“I have never met Jack Abramoff or taken money from him or from any of his associates,” Carson said.

But Republicans remain the greatest benefactors of Abramoff in Oklahoma, according to the Center for Responsive Politics. While the state Republican Party garnered $2,500, much less than the state Democratic Party, Republicans holding office received much more, according to the records.

Istook connections

Few politicians now practicing in Oklahoma have as many apparent ties to Abramoff as Istook. Istook’s connections to Abramoff were first reported by The Associated Press in November. The AP claimed Istook was among 33 lawmakers who wrote letters urging the Bush administration to reject a casino to be built by the Jena Band of the Choctaw Indians in Louisiana. All of these lawmakers received money from Abramoff, according to National Public Radio.

Abramoff represented a rival tribe, the Coushatta, which wanted to eliminate possible competition from the Jena tribe’s proposed casino, according to the AP story. Abramoff and some colleagues lobbied to have the Jena casino deal killed by the federal government, according to the story.

The story quoted Istook saying, “I signed the letter as part of my long-standing opposition to the spread of gambling, and for no other reason.”

However, the treasurer for Istook’s First Freedoms Fund PAC is Dennis Stephens. According to other lobbying records at Opensecrets.org, Stephens represents gambling concerns elsewhere. Stephens was an aid to President Reagan and former Republican Majority Leader Dick Armey of Texas.

The same Stephens is also a member of the lobbying firm Preston Gates Ellis & Rouvelas Meeds, which also employed Abramoff (until Abramoff joined the firm of Greenberg Traurig LLP. Abramoff has since left that firm as well). According to the Center for Responsive Politics’ lobbying records, among many clients, Stephens represented gambling concerns, including the Chitimacha Tribe of Louisiana, the Mississippi Band of Choctaw, Saginaw Chippewa Indian Tribe of Michigan and eLottery Inc., working along with Abramoff and Michael Scanlon, another lobbyist who has been indicted in the scandal. The firm was paid $1.8 million alone from the Mississippi Band of Choctaw in 2000 with Stephens and Abramoff listed as contacts, along with others, according to the records.

Further, Stephens is listed as having the Commonwealth of the Northern Mariana Islands as a client. In 1997, Abramoff arranged a trip to Saipan in the islands, in which he joined Texas Republican Rep. Tom DeLay, who now faces trial in Texas for charges of money laundering, according to news reports. The Marianas trip is now also reportedly under investigation.

According to Opensecrets.org’s records, the First Freedoms Fund, under Stephens’ treasurership, received $5,000 from Abramoff in 2003. After telling the Gazette he was donating Abramoff’s $1,000 direct political contribution to Indian health concerns, Istook two days later announced he was also donating the $5,000 from First Freedoms Fund.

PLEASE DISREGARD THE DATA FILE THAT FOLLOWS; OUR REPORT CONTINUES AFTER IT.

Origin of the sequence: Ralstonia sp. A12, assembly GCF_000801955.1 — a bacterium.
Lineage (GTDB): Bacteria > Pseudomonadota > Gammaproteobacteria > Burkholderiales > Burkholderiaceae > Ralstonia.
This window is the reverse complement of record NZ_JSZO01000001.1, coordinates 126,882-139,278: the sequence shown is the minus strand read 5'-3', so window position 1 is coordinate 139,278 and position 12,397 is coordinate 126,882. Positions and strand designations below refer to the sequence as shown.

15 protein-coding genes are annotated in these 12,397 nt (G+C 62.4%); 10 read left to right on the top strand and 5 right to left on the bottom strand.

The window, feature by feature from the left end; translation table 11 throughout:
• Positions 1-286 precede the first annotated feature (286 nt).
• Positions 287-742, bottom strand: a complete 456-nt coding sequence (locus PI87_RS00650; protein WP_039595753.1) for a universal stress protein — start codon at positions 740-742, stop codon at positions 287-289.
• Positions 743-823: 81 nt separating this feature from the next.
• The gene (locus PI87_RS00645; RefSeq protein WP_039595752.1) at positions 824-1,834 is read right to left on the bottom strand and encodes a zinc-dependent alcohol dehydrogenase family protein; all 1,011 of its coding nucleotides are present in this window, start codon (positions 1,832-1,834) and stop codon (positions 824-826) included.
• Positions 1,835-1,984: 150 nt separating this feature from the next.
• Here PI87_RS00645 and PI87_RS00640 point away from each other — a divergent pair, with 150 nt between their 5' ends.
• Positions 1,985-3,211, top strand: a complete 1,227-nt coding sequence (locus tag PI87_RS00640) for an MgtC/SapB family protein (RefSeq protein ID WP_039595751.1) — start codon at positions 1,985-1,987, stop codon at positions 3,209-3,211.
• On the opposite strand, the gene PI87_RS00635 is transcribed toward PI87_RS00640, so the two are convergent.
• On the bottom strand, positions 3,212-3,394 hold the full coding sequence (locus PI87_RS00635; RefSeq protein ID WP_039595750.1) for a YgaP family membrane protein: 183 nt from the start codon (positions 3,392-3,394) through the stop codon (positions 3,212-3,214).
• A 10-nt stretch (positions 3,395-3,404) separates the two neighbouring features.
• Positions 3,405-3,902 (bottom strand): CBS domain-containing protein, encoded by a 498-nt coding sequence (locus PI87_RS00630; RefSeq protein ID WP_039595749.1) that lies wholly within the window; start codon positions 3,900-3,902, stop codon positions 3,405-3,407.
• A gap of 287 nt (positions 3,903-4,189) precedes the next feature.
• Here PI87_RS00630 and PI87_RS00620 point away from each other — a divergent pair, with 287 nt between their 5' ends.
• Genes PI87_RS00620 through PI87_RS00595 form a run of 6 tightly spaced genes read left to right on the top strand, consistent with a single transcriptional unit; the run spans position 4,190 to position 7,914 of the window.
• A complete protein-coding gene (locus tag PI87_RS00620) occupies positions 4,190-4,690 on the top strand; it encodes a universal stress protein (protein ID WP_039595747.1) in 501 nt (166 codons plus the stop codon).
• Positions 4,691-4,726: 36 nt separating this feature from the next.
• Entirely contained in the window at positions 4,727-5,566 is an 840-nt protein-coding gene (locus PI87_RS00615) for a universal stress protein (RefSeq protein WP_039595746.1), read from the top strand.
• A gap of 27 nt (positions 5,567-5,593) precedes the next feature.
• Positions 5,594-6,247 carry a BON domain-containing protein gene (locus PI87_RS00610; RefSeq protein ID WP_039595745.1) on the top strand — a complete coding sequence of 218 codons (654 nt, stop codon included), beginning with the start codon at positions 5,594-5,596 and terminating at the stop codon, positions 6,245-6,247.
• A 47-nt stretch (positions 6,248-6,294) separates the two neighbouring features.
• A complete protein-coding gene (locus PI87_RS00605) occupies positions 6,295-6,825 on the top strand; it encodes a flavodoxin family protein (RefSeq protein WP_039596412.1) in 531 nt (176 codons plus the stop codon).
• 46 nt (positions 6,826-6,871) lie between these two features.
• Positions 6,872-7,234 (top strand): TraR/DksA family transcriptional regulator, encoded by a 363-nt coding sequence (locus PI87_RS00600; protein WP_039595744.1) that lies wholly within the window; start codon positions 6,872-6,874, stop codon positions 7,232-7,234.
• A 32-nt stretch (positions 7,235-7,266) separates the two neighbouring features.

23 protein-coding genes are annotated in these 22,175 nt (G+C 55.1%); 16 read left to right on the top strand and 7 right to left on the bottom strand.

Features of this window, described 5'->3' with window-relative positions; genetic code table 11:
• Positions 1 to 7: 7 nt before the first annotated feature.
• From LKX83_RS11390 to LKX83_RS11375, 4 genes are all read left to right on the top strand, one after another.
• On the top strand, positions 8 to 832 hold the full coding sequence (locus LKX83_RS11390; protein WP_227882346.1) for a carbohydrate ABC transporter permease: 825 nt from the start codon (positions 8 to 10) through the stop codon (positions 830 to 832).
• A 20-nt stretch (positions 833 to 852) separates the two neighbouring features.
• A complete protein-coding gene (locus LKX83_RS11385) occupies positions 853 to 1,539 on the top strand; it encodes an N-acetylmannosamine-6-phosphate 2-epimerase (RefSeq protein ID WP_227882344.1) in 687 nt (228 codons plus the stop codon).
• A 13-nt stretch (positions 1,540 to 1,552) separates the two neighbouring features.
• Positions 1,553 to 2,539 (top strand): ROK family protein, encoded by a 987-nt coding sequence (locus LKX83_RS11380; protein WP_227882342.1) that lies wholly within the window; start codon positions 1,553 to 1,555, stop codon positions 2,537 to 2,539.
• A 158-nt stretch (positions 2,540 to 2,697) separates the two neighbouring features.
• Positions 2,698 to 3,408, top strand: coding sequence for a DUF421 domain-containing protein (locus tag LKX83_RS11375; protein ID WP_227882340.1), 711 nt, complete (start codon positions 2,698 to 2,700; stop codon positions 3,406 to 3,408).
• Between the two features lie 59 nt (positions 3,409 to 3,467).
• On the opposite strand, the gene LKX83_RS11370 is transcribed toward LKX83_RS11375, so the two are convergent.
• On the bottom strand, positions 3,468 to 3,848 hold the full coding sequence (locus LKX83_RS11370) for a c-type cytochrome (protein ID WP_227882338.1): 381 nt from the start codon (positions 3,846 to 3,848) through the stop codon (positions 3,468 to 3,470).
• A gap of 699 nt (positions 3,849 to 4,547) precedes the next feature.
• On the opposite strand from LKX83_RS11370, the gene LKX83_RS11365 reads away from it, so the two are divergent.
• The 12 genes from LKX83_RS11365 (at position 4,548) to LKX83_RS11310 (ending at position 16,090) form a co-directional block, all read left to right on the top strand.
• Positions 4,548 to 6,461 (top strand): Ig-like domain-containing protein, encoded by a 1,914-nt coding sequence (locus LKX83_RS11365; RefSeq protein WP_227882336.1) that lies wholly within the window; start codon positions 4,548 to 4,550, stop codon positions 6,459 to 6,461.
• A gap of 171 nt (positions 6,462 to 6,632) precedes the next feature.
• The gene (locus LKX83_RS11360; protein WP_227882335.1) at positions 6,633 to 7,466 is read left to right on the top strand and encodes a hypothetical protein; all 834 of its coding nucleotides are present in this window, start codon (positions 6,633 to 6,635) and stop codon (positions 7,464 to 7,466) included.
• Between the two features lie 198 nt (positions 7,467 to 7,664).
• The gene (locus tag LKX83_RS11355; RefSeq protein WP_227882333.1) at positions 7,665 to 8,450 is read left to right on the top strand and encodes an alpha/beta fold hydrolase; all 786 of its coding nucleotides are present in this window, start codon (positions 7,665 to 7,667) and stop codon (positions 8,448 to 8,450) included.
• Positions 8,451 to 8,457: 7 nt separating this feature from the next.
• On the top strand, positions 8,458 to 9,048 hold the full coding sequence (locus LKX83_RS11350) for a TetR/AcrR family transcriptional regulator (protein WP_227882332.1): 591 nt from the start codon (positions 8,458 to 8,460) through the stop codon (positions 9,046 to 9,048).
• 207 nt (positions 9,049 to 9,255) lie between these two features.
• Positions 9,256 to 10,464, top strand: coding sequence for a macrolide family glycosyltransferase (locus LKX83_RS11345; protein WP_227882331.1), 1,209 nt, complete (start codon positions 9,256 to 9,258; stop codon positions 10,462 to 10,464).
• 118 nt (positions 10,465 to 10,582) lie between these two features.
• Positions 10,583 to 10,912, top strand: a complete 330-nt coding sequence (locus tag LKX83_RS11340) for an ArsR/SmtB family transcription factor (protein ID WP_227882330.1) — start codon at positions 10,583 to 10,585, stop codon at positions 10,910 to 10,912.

“At my request, that PAC is donating that $5,000 to Indian health research at OMRF (Oklahoma Medical Research Foundation),” Istook told the AP. “We’re not giving money back, we’re giving it away. … I think it’s a worthy cause. It’s a proper use of money that came from Mr. Abramoff. I’m trying to make sure that it’s used for a proper purpose.”

However, approximately $23,000 more is reported by the AP to have come from Abramoff or his associates into the fund. When contacted by the Gazette, Stephens said he would not comment on the record and would have to check the PAC’s files to confirm any of these figures.

A number of Preston Gates and Greenberg Traurig associates are listed among donors. Money was also funneled back from First Freedoms Fund to Preston Gates, records show.

Recipients of money from the First Freedoms Fund include a large number of Oklahoma Republican candidates, as well as Republican candidates in races outside the state.

A call was made to Istook spokesman Matt Lambert, but Lambert did not call back before this story went to press.

Noble said he is not surprised that Istook would return or donate the money only a little at a time.

“It’s actually a pattern which we’ve seen before,” Noble said. “Which is the principle that they are reluctant to give up money. Some of them, when faced with a scandal, will disgorge all the money that they think in any way could be related. Others will do it piecemeal. Those who do that give it back on an as-needed basis, as they are questioned about each individual contribution.”

Oklahoma Gazette

In its inaugural issue of Oct. 15, 1979, Oklahoma Gazette, at that time an upstart, bimonthly publication with a mere 2,000 circulation, featured a page-one story about the Oklahoma City Council’s recent passage of an urban conservation district. Hardly sexy...